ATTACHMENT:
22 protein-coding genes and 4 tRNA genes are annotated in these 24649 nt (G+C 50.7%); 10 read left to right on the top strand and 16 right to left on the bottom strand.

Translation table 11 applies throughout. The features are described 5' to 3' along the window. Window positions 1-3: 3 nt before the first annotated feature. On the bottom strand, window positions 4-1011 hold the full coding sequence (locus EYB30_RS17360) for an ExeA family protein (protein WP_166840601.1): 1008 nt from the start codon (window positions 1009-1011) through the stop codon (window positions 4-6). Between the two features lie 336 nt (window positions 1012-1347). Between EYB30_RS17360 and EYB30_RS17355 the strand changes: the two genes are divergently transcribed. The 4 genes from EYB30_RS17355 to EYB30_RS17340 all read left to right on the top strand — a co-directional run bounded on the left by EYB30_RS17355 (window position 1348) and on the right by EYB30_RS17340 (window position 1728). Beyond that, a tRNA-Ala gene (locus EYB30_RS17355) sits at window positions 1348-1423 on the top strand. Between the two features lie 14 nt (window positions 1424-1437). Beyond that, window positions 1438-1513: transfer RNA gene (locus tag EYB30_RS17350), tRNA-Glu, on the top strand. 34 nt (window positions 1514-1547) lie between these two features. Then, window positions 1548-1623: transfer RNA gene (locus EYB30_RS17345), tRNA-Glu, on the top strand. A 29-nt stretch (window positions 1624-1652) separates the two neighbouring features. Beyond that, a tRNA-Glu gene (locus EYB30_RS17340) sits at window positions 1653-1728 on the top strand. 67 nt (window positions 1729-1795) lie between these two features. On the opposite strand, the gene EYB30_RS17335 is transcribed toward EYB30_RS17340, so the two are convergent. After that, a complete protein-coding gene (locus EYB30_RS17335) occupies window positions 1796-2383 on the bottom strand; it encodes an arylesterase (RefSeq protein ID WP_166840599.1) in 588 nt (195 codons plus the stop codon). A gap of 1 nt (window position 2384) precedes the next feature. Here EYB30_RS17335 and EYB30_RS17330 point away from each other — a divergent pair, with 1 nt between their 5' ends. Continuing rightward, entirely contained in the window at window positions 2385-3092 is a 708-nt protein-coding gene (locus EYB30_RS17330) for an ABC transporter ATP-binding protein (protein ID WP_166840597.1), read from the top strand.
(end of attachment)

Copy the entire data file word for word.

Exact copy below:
22 protein-coding genes and 4 tRNA genes are annotated in these 24649 nt (G+C 50.7%); 10 read left to right on the top strand and 16 right to left on the bottom strand.

Translation table 11 applies throughout. The features are described 5' to 3' along the window. Window positions 1-3: 3 nt before the first annotated feature. On the bottom strand, window positions 4-1011 hold the full coding sequence (locus EYB30_RS17360) for an ExeA family protein (protein WP_166840601.1): 1008 nt from the start codon (window positions 1009-1011) through the stop codon (window positions 4-6). Between the two features lie 336 nt (window positions 1012-1347). Between EYB30_RS17360 and EYB30_RS17355 the strand changes: the two genes are divergently transcribed. The 4 genes from EYB30_RS17355 to EYB30_RS17340 all read left to right on the top strand — a co-directional run bounded on the left by EYB30_RS17355 (window position 1348) and on the right by EYB30_RS17340 (window position 1728). Beyond that, a tRNA-Ala gene (locus EYB30_RS17355) sits at window positions 1348-1423 on the top strand. Between the two features lie 14 nt (window positions 1424-1437). Beyond that, window positions 1438-1513: transfer RNA gene (locus tag EYB30_RS17350), tRNA-Glu, on the top strand. 34 nt (window positions 1514-1547) lie between these two features. Then, window positions 1548-1623: transfer RNA gene (locus EYB30_RS17345), tRNA-Glu, on the top strand. A 29-nt stretch (window positions 1624-1652) separates the two neighbouring features. Beyond that, a tRNA-Glu gene (locus EYB30_RS17340) sits at window positions 1653-1728 on the top strand. 67 nt (window positions 1729-1795) lie between these two features. On the opposite strand, the gene EYB30_RS17335 is transcribed toward EYB30_RS17340, so the two are convergent. After that, a complete protein-coding gene (locus EYB30_RS17335) occupies window positions 1796-2383 on the bottom strand; it encodes an arylesterase (RefSeq protein ID WP_166840599.1) in 588 nt (195 codons plus the stop codon). A gap of 1 nt (window position 2384) precedes the next feature. Here EYB30_RS17335 and EYB30_RS17330 point away from each other — a divergent pair, with 1 nt between their 5' ends. Continuing rightward, entirely contained in the window at window positions 2385-3092 is a 708-nt protein-coding gene (locus EYB30_RS17330) for an ABC transporter ATP-binding protein (protein ID WP_166840597.1), read from the top strand.